Interview: Chris Bailey of Empty Homes

Empty Homes is a charity that was established in 1992 to try to ensure that empty homes in England are brought back into use for those in housing need.

Thomas Barrett went to London to meet their regeneration campaign manager, Chris Bailey, where they discussed why the amount of empty homes in England is rising, and how councils can better incentivise landlords who leave their homes empty.

Describe the work that Empty Homes does?

We work with community-based organisations such as social enterprises, community land trusts and charities, often in partnership with local authorities, to bring empty homes back into use. It’s taking undervalued property and turning it into an asset for its neighbourhood and solution for local problems.

The amount of empty homes has gone up to 205,293. Last year it went up 2.6% a year which was the first rise in a decade and that’s significant. However, it doesn’t reveal the full figure as houses in dereliction which are not fit for human habitation will not be counted in those figures.

If you have a high number of empty homes on your street it will have an effect on how you feel. We’ve found that those areas with a high concentration of empty homes have particular characteristics such as high levels of antisocial behaviour or crime and high levels of private rented accommodation which is of a low standard.

These are often in what is sometimes called ‘left behind’ communities, I don’t really like this term. I prefer to call them under-invested. The reason they are in that state is lack of investment and nothing else.

42% of the homes that are empty in England in the lowest council tax band. We hear a lot about buy-to-leave which can be an issue on how it can soak up development land, but only 0.9% of empty properties are in the top council bracket.

Why do homes become empty?

People don’t generally want to leave properties empty for a long time. Sometimes people will buy a property at auction and leave it because they don’t have the money to do it all up at once, or the returns aren’t right. Often people will just buy ill-advisedly, where the value they pay is too close to the refurbishment cost.

Aren’t homes an asset like anything else, and shouldn’t people be free to leave them empty if they want?

In British property law, there is an implication that people should be allowed to do that. But there is a national housing crisis and there are a series of enforcement powers which councils can take up.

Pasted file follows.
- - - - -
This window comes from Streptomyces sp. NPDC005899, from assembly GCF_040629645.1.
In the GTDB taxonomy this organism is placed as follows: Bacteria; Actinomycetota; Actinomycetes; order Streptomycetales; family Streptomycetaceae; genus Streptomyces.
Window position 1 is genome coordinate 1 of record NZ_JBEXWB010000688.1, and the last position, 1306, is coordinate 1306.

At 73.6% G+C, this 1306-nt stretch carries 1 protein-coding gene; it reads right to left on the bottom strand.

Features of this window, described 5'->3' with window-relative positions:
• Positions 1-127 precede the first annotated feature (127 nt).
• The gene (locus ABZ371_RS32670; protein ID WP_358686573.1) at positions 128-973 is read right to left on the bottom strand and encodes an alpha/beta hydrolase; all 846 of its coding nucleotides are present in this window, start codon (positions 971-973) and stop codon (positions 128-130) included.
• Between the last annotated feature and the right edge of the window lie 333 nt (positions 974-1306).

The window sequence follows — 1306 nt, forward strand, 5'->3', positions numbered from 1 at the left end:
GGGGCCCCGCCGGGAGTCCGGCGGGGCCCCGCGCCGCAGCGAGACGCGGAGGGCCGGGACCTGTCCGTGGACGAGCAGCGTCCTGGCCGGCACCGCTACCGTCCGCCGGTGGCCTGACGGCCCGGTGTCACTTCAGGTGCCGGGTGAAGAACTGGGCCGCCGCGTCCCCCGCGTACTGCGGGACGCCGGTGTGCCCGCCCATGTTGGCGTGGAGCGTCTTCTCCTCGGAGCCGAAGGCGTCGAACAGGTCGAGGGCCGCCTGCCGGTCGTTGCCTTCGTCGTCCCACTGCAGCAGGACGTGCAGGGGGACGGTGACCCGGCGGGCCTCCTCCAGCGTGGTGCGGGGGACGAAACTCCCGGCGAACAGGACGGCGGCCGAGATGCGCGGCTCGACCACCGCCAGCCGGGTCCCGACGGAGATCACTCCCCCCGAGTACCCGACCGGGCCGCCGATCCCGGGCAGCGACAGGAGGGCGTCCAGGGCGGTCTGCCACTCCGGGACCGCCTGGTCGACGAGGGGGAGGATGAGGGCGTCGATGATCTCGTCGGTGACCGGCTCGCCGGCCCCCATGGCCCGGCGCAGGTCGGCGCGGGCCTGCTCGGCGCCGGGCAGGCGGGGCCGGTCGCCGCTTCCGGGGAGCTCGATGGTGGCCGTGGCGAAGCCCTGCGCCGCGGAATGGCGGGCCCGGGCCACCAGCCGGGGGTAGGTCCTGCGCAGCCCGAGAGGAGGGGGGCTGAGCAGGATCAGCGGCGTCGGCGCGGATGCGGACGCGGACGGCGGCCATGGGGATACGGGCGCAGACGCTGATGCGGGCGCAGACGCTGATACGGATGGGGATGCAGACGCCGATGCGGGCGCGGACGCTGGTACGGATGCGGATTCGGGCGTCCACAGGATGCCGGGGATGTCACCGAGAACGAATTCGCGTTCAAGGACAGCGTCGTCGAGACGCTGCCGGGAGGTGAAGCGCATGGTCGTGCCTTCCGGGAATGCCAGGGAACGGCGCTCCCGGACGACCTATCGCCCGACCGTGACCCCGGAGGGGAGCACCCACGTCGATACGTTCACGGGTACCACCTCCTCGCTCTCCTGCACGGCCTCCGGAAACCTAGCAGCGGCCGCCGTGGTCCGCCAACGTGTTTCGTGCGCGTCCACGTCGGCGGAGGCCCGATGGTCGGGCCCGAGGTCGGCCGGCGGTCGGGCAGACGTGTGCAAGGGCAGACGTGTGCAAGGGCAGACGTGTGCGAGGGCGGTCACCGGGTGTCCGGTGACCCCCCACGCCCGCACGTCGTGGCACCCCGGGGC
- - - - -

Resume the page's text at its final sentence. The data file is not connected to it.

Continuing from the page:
Councils I’ve spoken to say the threat [of enforcement] is almost more effective than the use of them. County councils are reluctant to use powers that put them at high risk of legal fees.

In the most recent autumn statement, the chancellor offered councils the opportunity to increase the council tax premium on properties that have been left empty for two years, which we welcomed, but I don’t think it’s going to be a silver bullet to address the issue.

We think while some homes are being left unscrupulously the majority are for a variety of other reasons. It’s not simply a problem of asset owners leaving them.

It’s more effective to have a portfolio of powers available, of carrots and sticks. Councils that make the most of the carrot approach, like Newcastle, who have loan schemes for landlords to bring a property back into use, find that they are effective.

It was reported that 1,652 unoccupied properties nearby Grenfell, which shocked a lot of people. Did this help bring the issue of empty properties into the mainstream?

Kensington & Chelsea and Westminster have extremely high numbers of empty homes.

I know from my own experience its an issue. To be fair to the councils they are aware of it, but enforcement has been tricky. They represent a rich area and they may be reluctant about enforcing against rich voters.

The reality is the majority of empty homes are in low-value markets. A lot of people will say they are low value because there’s low demand and nobody wants to live there. That’s not actually true. There’s a housing crisis. 300,000 homes are meant to be built a year, which we’re not managing. It’s very unusual to see local authorities where there’s a diminishment in supply. There are housing waiting lists everywhere.

I spoke to a local authority who said 20% of homes are empty, yet they have a housing target of 1000 homes a year and are only building 500 or 600. They are very keen to address this issue understandably.

What legislation would you like to see?

There’s been too much focus on enforcement such as compulsory purchase en-masse. You do need that as the ultimate lever but you need carrots to work with the reality of the market. The legacy of austerity means councils are not going to be in a position to engage in massively expensive large-scale enforcement.

How do you solve the housing crisis?

The national housing crisis is a crisis of supply and affordability, which policy makers don’t always understand. The job of government shouldn’t be to chase the highest returns of the market, it should be to do what’s needed for the housing needs of the country. Unfortunately, we’ve had a series of intentional or unintentional decisions which haven’t delivered for the housing needs of the country.

For me its all about those under-invested communities. Government has to stop throwing petrol on an over-heated southern housing market and start showing that it takes the idea of an economy that works for everyone seriously. Communities don’t end up economically ‘left behind’ because they aren’t enterprising enough.

This is about a failure to invest, frequently made worse by a legacy of decline and a lack of interest in places seen as more of a cost than an opportunity.


Thomas Barrett
Senior journalist - NewStart Follow him on Twitter


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